Japan’s Inflation Hits 17-Month High, Fueling Continued Rise in Corporate Bankruptcies

Japan’s Inflation Hits 17-Month High, Fueling Continued Rise in Corporate Bankruptcies
A customer shops for groceries at a supermarket in Tokyo on Jan. 27, 2023. (Yuichi Yamazaki/ AFP via Getty Images)
Ellen Wan

In recent months, the prices of essential items in Japan have continued to rise due to the weakened Japanese yen and the impact of higher resource prices. Meanwhile, the number of corporate bankruptcies in Japan has risen for 10 consecutive months as companies struggle with rising costs.

According to data released by Japan’s Ministry of Internal Affairs and Communications on Feb. 24, the country’s consumer price index (CPI), which was 100 in 2020, rose in January to 104.3. The number has risen for the 17th consecutive month.

The January index rose 4.2 percent year-over-year, more than double the Bank of Japan’s target increase of 2 percent.

In terms of categories, the price of non-perishable food items rose 7.4 percent year-over-year, bringing up the general price level. The price of cooking oil rose 31.7 percent year-over-year, milk rose 10 percent, and energy-related products rose 14.6 percent, Nikkei Asia reported.

Speaking with The Epoch Times on Feb. 25, Japanese political commentator Kenichi Yasuda predicted that prices of goods in Japan will continue to rise in 2023. Prices of everything from food, groceries, appliances, and fuel to dining out and entertainment “are all going up,” Yasuda said.

In addition, labor and logistics costs are also rising, he said. The main reason is the increase in global demand and the rising price of raw materials such as fuel and resources caused by the Russia–Ukraine conflict.

Meanwhile, the increase in oil prices has led to a rise in logistics and packaging materials costs.

Public data show that Japan’s core inflation rate—the price change of goods and services, minus food and energy—was only 0.6 and 0.8 percent in February and March of last year. However, Japan’s core inflation rate soared to 2.1 percent last April and continues to grow. It reached 3.6 percent last October and increased to 4.2 percent this January.

Yasuda said the yen’s depreciation is another factor leading to rising prices.

The average exchange rate of the dollar to the yen was about 1 to 110 prior to 2022. However, from the start of 2022, the yen gradually weakened. By February this year, the dollar’s exchange rate against the yen had risen, reaching about 1 to 136.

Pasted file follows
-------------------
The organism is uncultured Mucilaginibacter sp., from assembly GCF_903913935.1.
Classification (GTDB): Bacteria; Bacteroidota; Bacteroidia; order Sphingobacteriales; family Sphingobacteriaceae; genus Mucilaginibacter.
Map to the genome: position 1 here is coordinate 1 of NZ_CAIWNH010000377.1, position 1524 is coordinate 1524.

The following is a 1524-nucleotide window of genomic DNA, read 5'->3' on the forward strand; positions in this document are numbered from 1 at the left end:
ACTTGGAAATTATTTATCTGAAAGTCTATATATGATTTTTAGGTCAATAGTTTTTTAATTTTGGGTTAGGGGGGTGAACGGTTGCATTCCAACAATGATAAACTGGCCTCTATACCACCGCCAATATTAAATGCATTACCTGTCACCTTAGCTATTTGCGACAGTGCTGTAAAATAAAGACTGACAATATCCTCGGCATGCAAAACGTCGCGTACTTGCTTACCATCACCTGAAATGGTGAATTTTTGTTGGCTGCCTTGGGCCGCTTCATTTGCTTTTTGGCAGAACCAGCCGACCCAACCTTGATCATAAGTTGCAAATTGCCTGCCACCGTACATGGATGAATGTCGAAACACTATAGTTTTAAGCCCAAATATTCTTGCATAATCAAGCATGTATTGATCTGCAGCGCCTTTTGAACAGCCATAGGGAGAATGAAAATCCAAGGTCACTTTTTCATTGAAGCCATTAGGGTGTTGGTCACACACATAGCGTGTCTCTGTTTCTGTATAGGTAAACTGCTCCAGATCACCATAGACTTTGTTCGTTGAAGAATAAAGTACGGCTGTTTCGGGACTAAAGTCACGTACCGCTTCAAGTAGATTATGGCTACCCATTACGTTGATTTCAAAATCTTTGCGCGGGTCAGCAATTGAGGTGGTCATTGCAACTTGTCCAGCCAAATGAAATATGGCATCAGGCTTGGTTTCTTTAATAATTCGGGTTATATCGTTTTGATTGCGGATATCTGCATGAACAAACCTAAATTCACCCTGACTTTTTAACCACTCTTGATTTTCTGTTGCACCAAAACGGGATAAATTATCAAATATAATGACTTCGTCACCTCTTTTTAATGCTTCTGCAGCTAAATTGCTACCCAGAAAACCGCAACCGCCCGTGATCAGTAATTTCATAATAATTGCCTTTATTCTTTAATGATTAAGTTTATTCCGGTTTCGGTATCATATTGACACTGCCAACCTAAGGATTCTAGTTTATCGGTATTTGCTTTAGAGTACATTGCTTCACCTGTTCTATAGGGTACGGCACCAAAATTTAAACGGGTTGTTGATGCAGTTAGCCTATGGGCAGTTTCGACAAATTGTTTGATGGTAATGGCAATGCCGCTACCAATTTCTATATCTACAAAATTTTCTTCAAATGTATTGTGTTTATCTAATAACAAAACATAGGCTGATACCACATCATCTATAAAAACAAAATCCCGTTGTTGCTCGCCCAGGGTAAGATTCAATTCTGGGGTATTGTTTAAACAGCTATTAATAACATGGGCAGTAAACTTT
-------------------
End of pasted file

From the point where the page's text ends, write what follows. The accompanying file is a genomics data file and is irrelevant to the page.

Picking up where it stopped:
Since most of Japan’s fuel and raw materials are dependent on imports, a weakening of the yen will increase the cost of imports, leading to higher prices of daily necessities and industrial raw materials.

Yasuda believes the surge in fuel prices and the yen’s weakening will continue for some time, indicating that peak inflation has not been reached.

The Surge of Corporate Bankruptcies

Affected by the yen’s depreciation and the increase in production costs, the number of corporate bankruptcies in Japan is also rising.
According to data released on Feb. 8 by Tokyo Shoko Research Ltd., a credit reporting agency, 570 corporate bankruptcies (those with more than 10 million yen in debts, or about $74,000) were reported in January, a 26.1 percent increase compared with the same period last year.

Among them, insolvent companies with debts of less than 50 million yen (about $370,000) accounted for 60 percent. This is also the 10th consecutive month that the number of corporate bankruptcies in Japan has risen. Meanwhile, for four consecutive months, all reported bankruptcies were small and medium-sized enterprises.

The number of bankruptcies in the service industry is the largest, followed by the construction, retail, and manufacturing industries. Among them, the manufacturing industry saw the most significant increase: 76 percent year-over-year.

Yasuda said that despite high raw material prices, the cost increases that many companies experienced was not passed on to customers. Fearing that raising prices could lead to lower sales and lost customers, companies kept price increases as low as possible or kept prices the same with slightly smaller portions.

However, more and more companies have been unable to afford the increased costs and have eventually had to raise the prices of their products.

According to a joint survey conducted in January by media outlets from Japan, China, and South Korea, nearly 96 percent of Japanese business operators believed the prices of goods would continue to rise in Japan, Nikkei Asia reported.
Sean Tseng contributed to this report.